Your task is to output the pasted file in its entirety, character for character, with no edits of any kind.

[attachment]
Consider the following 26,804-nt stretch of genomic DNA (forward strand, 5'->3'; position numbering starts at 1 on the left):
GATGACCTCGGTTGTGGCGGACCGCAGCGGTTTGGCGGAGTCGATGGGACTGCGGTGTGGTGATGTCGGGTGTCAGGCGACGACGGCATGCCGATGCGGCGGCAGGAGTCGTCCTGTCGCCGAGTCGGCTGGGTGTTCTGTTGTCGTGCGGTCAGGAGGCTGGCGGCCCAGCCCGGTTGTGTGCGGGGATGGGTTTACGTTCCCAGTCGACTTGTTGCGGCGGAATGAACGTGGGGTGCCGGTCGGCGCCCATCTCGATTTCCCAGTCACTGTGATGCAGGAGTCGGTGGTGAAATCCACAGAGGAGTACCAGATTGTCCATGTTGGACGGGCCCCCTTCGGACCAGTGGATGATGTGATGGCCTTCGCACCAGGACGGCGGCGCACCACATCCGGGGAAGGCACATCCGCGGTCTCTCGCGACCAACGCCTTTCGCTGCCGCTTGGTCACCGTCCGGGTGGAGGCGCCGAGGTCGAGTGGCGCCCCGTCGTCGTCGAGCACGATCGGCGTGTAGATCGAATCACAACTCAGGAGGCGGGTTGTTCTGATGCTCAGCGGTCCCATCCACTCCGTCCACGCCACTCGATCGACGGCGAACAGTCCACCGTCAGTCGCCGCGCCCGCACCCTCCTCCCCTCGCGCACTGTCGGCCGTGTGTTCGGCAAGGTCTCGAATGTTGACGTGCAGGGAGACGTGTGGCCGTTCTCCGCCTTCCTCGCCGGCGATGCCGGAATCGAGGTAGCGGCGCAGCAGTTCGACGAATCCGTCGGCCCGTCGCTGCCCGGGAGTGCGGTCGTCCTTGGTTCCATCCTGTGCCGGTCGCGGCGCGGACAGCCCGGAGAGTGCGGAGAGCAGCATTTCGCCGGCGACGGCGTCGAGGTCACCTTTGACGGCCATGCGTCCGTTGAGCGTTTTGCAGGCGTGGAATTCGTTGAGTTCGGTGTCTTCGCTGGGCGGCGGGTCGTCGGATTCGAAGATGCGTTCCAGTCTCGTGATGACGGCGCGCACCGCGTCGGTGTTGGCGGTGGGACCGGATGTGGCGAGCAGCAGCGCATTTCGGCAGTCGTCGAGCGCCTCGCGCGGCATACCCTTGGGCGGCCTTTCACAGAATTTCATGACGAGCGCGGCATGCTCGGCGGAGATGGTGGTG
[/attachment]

Consider the following 26,804-nt stretch of genomic DNA (forward strand, 5'->3'; position numbering starts at 1 on the left):
GATGACCTCGGTTGTGGCGGACCGCAGCGGTTTGGCGGAGTCGATGGGACTGCGGTGTGGTGATGTCGGGTGTCAGGCGACGACGGCATGCCGATGCGGCGGCAGGAGTCGTCCTGTCGCCGAGTCGGCTGGGTGTTCTGTTGTCGTGCGGTCAGGAGGCTGGCGGCCCAGCCCGGTTGTGTGCGGGGATGGGTTTACGTTCCCAGTCGACTTGTTGCGGCGGAATGAACGTGGGGTGCCGGTCGGCGCCCATCTCGATTTCCCAGTCACTGTGATGCAGGAGTCGGTGGTGAAATCCACAGAGGAGTACCAGATTGTCCATGTTGGACGGGCCCCCTTCGGACCAGTGGATGATGTGATGGCCTTCGCACCAGGACGGCGGCGCACCACATCCGGGGAAGGCACATCCGCGGTCTCTCGCGACCAACGCCTTTCGCTGCCGCTTGGTCACCGTCCGGGTGGAGGCGCCGAGGTCGAGTGGCGCCCCGTCGTCGTCGAGCACGATCGGCGTGTAGATCGAATCACAACTCAGGAGGCGGGTTGTTCTGATGCTCAGCGGTCCCATCCACTCCGTCCACGCCACTCGATCGACGGCGAACAGTCCACCGTCAGTCGCCGCGCCCGCACCCTCCTCCCCTCGCGCACTGTCGGCCGTGTGTTCGGCAAGGTCTCGAATGTTGACGTGCAGGGAGACGTGTGGCCGTTCTCCGCCTTCCTCGCCGGCGATGCCGGAATCGAGGTAGCGGCGCAGCAGTTCGACGAATCCGTCGGCCCGTCGCTGCCCGGGAGTGCGGTCGTCCTTGGTTCCATCCTGTGCCGGTCGCGGCGCGGACAGCCCGGAGAGTGCGGAGAGCAGCATTTCGCCGGCGACGGCGTCGAGGTCACCTTTGACGGCCATGCGTCCGTTGAGCGTTTTGCAGGCGTGGAATTCGTTGAGTTCGGTGTCTTCGCTGGGCGGCGGGTCGTCGGATTCGAAGATGCGTTCCAGTCTCGTGATGACGGCGCGCACCGCGTCGGTGTTGGCGGTGGGACCGGATGTGGCGAGCAGCAGCGCATTTCGGCAGTCGTCGAGCGCCTCGCGCGGCATACCCTTGGGCGGCCTTTCACAGAATTTCATGACGAGCGCGGCATGCTCGGCGGAGATGGTGGTG